A few days later, Madam Lockton and Lady Seymour go out on a social call. Seeing her chance, Isabel grabs the frozen scrap bucket from its hiding place in the yard and walks to Bridwell Prison. For a long moment, she stands across the street, wondering if she is making the right choice. She will surely be beaten if anyone finds out that she is helping the prisoners. But she cannot live with herself if she does not help Curzon.
Taking her bucket, Isabel knocks on the door of the prison. A fat guard greets her and peeks inside the scrap bucket. When he sees the rice pudding from Madam’s party, he immediately steals it for himself. Isabel realizes that it would be unwise to object to this, so she makes no comment. In return for the food, he allows her to visit Curzon, whom she claims is her brother.
Isabel finds Curzon huddled in a corner of a crowded cell. He has no bed or blanket—not even a pile of straw. His leg wound is wrapped in a bloody bandage, and he is clearly starving. However, he is physically strong enough to sit up and greet her.
Curzon tells Isabel the story of the battle at Fort Washington. During the battle, he saw a friend decapitated by a cannonball, and he got shot in the leg himself. He explains that after the surrender, the British separated the Patriot officers from the lower-ranked men. Officers are considered gentlemen, so they are being housed in local inns, where they get to eat plenty of food and take daily walks. Meanwhile, privates like Curzon are left to freeze and starve.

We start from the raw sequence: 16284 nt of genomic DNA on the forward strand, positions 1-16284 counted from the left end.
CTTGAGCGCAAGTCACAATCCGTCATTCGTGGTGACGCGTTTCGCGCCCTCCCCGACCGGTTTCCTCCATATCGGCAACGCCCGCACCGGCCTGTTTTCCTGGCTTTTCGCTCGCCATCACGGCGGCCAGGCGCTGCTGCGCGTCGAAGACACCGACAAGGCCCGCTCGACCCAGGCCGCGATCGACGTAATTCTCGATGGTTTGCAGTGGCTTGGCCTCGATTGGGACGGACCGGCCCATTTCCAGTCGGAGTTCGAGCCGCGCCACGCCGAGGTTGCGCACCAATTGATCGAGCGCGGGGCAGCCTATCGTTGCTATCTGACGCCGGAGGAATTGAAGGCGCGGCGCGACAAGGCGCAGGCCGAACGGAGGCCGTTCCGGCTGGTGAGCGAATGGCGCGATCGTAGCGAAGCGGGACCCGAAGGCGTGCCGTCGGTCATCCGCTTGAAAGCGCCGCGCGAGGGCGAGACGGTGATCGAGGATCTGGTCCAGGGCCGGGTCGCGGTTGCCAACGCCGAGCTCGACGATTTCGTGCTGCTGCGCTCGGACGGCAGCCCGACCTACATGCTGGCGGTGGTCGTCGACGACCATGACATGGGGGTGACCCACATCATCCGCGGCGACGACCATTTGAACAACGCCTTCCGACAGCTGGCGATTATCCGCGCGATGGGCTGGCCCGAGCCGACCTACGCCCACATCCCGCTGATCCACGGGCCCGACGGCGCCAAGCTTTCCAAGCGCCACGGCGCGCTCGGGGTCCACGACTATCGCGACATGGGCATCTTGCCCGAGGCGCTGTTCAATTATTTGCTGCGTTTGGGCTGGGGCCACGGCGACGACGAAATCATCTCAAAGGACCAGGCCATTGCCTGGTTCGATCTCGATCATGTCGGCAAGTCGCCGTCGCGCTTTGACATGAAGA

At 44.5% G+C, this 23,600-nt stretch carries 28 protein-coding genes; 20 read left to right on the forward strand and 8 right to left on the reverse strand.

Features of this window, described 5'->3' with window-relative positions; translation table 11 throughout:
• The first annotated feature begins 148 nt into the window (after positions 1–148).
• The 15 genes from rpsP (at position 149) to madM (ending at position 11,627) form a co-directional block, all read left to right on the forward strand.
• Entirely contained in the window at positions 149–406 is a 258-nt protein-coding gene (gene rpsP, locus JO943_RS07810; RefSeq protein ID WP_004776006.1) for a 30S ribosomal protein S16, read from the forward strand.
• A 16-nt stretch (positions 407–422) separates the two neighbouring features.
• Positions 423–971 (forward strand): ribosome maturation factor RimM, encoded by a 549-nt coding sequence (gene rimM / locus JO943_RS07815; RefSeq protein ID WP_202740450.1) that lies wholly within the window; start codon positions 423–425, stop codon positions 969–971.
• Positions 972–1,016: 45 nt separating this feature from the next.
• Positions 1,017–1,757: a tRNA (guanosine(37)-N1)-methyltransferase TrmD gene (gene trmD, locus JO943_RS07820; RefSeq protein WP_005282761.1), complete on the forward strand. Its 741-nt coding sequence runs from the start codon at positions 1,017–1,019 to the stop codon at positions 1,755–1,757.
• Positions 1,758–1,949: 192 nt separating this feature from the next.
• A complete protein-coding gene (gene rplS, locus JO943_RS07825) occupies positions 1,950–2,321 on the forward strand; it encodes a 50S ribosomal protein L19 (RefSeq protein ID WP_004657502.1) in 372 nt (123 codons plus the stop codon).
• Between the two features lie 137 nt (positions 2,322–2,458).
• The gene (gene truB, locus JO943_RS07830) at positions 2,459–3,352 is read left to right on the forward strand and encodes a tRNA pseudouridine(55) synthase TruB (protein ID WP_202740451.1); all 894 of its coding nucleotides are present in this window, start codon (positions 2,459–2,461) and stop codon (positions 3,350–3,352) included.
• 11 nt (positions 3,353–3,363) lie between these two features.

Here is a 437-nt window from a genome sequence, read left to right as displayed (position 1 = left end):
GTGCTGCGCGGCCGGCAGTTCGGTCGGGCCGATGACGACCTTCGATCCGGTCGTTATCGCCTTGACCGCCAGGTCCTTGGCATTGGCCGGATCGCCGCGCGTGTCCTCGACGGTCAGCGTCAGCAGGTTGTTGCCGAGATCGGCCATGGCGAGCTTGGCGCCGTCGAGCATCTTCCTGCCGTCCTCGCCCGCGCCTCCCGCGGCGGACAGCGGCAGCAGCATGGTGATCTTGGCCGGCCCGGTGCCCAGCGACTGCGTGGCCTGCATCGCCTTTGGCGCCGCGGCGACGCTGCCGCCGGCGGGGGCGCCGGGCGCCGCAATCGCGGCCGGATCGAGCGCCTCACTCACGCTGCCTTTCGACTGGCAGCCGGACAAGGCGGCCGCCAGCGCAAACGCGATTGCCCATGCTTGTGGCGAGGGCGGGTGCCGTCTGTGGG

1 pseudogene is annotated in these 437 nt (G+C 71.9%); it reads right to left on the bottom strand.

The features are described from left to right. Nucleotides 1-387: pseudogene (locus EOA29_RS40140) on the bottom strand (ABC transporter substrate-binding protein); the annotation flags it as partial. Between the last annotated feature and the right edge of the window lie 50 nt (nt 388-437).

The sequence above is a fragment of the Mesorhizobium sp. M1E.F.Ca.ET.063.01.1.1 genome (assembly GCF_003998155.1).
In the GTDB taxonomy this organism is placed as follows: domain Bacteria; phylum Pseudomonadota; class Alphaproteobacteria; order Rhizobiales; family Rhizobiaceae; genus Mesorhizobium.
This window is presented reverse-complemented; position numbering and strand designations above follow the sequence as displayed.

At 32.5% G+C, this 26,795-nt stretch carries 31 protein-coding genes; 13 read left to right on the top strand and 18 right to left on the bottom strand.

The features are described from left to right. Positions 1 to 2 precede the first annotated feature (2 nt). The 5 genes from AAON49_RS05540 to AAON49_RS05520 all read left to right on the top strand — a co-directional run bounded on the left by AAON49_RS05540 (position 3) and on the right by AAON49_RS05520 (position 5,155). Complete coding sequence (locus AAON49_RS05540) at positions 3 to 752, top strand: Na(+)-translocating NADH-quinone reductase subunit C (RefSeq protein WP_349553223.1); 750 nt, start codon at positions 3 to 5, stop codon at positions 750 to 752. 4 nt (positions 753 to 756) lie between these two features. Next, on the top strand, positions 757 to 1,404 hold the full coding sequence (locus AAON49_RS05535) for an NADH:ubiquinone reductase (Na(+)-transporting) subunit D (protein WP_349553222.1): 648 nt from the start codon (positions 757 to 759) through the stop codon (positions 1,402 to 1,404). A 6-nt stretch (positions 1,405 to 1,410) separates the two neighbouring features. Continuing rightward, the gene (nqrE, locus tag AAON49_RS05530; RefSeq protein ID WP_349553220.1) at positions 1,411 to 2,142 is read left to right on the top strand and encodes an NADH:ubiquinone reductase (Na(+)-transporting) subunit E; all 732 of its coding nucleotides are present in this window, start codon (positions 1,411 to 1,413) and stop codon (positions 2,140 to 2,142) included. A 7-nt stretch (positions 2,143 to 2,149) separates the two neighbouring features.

At this point, the fat guard comes in with the scrap bucket, which is now half empty. When Isabel tries to give the remaining food to Curzon, a big soldier grabs the handle. The man says that no black slave may eat while white soldiers go hungry. Isabel holds on tight to the bucket and demands that the man let go.
At this point, a small sergeant steps up and tells the big soldier to back off. The sergeant apologizes to Isabel, explaining that none of the men in the cell has had anything to eat for three days. He asks her to let the whole group share the food. Isabel knows that nobody will get enough, but she agrees. After all, Curzon will be better off with a tiny share than with nothing.
The sergeant takes the scrap bucket from Isabel and picks out a small piece of pie crust. He passes it to Curzon, who takes a bit of parsnip peel. The bucket goes around the room in this way, and it is not yet empty when it arrives back in the sergeant’s hands. He commends them for refraining to take more than their share and sends it around again.
During Isabel's visit, the sergeant asks her to carry occasional messages to the captain of his regiment. She refuses. After her last experience with spying, she does not trust the rebels. She wants nothing to do with a fight for freedom if she cannot be free herself.
Before she leaves, Isabel tries to give Curzon her cloak. He refuses, saying that it would be "borrowed" by the other soldiers the moment she went away. However, he accepts some old newspapers, which will give him a bit of insulation in the freezing prison. Isabel goes home feeling guilty that she cannot help him more.